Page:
State of change: our wild world
As humanity reels from ever-increasing flood, wildfires and drought, global leaders meet to discuss the future. But how is climate change impacting the birds and wildlife around us right now - and how can we turn the tide, together? This series of stories explores the threats we face, along with natural solutions to the crisis, and is based on a feature in the latest issue of Nature's Home, the magazine for RSPB members.
The hobbies are hungry
The hobbies have arrived back from Africa, but the dragonflies haven’t emerged yet! This was the refrain from several birders at RSPB Dungeness, in early May of 2021. Hobbies usually time their arrival back in the UK for when dragonflies abound. But a limp spring meant that dragonfly nymphs had decided to lurk underwater for a while longer before coming out to breed.
“Yes, the cold, dry April and the cold, wet May meant the hobbies had little food for a while,” Craig Edwards, Warden at Dungeness, says. He also says he’s noticed the effects of climate change across the reserve. It rained so hard here in June that water levels were 10cm higher than usual. “It had a big impact on nesting birds such as bitterns. We believe this rise meant some nests were lost.”
The milder winters have meant a drop in the number of wintering wildfowl that visit Dungeness too.
“We used to record over 3,000 wigeon, but the numbers are now in the high hundreds,” Craig says.“And last winter, for the first time in years we didn’t have any smew recorded on the reserve at all. These were regular visitors to the reserve and a highlight for many people.”
So what’s going on? Craig says that as the climate warms, many species don’t have to migrate so far south or south-west to avoid harsh winter conditions. These bird populations are still healthy, but they are in different places.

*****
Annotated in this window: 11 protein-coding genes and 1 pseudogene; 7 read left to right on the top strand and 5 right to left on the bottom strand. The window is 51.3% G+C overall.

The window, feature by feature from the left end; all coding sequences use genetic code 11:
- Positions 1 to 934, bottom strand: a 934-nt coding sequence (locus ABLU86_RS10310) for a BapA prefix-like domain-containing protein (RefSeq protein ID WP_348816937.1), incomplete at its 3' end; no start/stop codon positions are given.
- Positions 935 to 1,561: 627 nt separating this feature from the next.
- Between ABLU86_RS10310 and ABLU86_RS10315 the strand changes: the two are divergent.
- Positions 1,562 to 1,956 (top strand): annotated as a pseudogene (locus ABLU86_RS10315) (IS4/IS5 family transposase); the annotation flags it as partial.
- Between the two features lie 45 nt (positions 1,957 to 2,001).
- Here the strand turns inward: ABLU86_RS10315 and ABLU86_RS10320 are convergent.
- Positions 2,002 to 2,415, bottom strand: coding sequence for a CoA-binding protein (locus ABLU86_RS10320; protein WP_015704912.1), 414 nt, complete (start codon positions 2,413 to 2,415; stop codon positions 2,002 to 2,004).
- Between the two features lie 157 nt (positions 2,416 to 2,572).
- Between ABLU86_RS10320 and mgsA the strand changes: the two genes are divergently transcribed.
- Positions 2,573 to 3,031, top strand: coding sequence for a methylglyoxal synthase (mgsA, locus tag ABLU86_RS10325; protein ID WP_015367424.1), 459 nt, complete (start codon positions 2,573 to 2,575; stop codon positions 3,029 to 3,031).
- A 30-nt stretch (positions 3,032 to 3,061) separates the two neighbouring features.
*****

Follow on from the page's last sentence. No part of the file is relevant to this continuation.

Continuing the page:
“And last winter, for the first time in years we didn’t have any smew recorded on the reserve at all. These were regular visitors to the reserve and a highlight for many people.”
In Joe Shute’s brilliant book Forecast: a Diary of the Lost Seasons, the weather-watching naturalist catalogues the UK’s changing climate and its impact on wildlife. Swallows arriving from Africa a fortnight earlier. Frogspawn in November. Hawthorn in bloom in December. Adders seen out and about on Christmas Day. He says: “It is not overly dramatic to envisage our cherished four seasons eventually reducing to two: a growing season and a dying season.”
He notes that he has “started to sense not a seasonal cycle, but a spiral”.
So where is that spiral taking us, and how will wildlife cope?
Current projections for the UK’s weather, according to the Climate Change Risk Assessment, are that it will become warmer all year round, with higher rainfall in winter and drier conditions in summer. Storms will be more violent, and more frequent.
There’s also a shift in the timing of expected ‘normal’ weather, including a longer growing season, that has implications for nature. All of this will continue to disrupt our seasons, and with them, our wildlife.
"...the blue tits didn’t get the memo about the change of timings this year, and so were deprived of a major food source. The result was failed nests."